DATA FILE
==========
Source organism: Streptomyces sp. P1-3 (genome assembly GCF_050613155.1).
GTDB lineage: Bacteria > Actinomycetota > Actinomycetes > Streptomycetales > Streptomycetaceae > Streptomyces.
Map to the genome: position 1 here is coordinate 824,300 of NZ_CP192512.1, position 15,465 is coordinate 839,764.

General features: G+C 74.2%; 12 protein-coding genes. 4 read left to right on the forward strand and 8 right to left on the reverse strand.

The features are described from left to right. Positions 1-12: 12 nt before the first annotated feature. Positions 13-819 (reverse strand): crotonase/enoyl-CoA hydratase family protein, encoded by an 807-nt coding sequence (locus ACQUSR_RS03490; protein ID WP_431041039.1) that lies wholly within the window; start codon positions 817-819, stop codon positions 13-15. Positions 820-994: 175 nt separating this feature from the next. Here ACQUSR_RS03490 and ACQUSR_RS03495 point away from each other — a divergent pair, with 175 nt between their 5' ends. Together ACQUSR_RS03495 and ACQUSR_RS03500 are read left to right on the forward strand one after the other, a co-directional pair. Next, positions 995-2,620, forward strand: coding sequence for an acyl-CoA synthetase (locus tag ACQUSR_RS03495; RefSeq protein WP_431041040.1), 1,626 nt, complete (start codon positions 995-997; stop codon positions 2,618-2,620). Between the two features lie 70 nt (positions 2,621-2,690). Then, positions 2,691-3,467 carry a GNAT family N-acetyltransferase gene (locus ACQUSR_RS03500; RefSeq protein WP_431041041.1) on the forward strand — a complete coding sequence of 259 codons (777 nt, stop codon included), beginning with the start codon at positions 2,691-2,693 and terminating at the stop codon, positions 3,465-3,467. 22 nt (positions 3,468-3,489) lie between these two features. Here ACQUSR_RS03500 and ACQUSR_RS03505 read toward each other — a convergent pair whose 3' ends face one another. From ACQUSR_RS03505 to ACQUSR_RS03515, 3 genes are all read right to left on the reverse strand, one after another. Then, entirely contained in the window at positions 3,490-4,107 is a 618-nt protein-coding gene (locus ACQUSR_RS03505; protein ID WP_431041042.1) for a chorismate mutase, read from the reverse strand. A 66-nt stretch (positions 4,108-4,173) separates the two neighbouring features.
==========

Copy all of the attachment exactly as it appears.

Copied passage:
Source organism: Streptomyces sp. P1-3 (genome assembly GCF_050613155.1).
GTDB lineage: Bacteria > Actinomycetota > Actinomycetes > Streptomycetales > Streptomycetaceae > Streptomyces.
Map to the genome: position 1 here is coordinate 824,300 of NZ_CP192512.1, position 15,465 is coordinate 839,764.

General features: G+C 74.2%; 12 protein-coding genes. 4 read left to right on the forward strand and 8 right to left on the reverse strand.

The features are described from left to right. Positions 1-12: 12 nt before the first annotated feature. Positions 13-819 (reverse strand): crotonase/enoyl-CoA hydratase family protein, encoded by an 807-nt coding sequence (locus ACQUSR_RS03490; protein ID WP_431041039.1) that lies wholly within the window; start codon positions 817-819, stop codon positions 13-15. Positions 820-994: 175 nt separating this feature from the next. Here ACQUSR_RS03490 and ACQUSR_RS03495 point away from each other — a divergent pair, with 175 nt between their 5' ends. Together ACQUSR_RS03495 and ACQUSR_RS03500 are read left to right on the forward strand one after the other, a co-directional pair. Next, positions 995-2,620, forward strand: coding sequence for an acyl-CoA synthetase (locus tag ACQUSR_RS03495; RefSeq protein WP_431041040.1), 1,626 nt, complete (start codon positions 995-997; stop codon positions 2,618-2,620). Between the two features lie 70 nt (positions 2,621-2,690). Then, positions 2,691-3,467 carry a GNAT family N-acetyltransferase gene (locus ACQUSR_RS03500; RefSeq protein WP_431041041.1) on the forward strand — a complete coding sequence of 259 codons (777 nt, stop codon included), beginning with the start codon at positions 2,691-2,693 and terminating at the stop codon, positions 3,465-3,467. 22 nt (positions 3,468-3,489) lie between these two features. Here ACQUSR_RS03500 and ACQUSR_RS03505 read toward each other — a convergent pair whose 3' ends face one another. From ACQUSR_RS03505 to ACQUSR_RS03515, 3 genes are all read right to left on the reverse strand, one after another. Then, entirely contained in the window at positions 3,490-4,107 is a 618-nt protein-coding gene (locus ACQUSR_RS03505; protein ID WP_431041042.1) for a chorismate mutase, read from the reverse strand. A 66-nt stretch (positions 4,108-4,173) separates the two neighbouring features.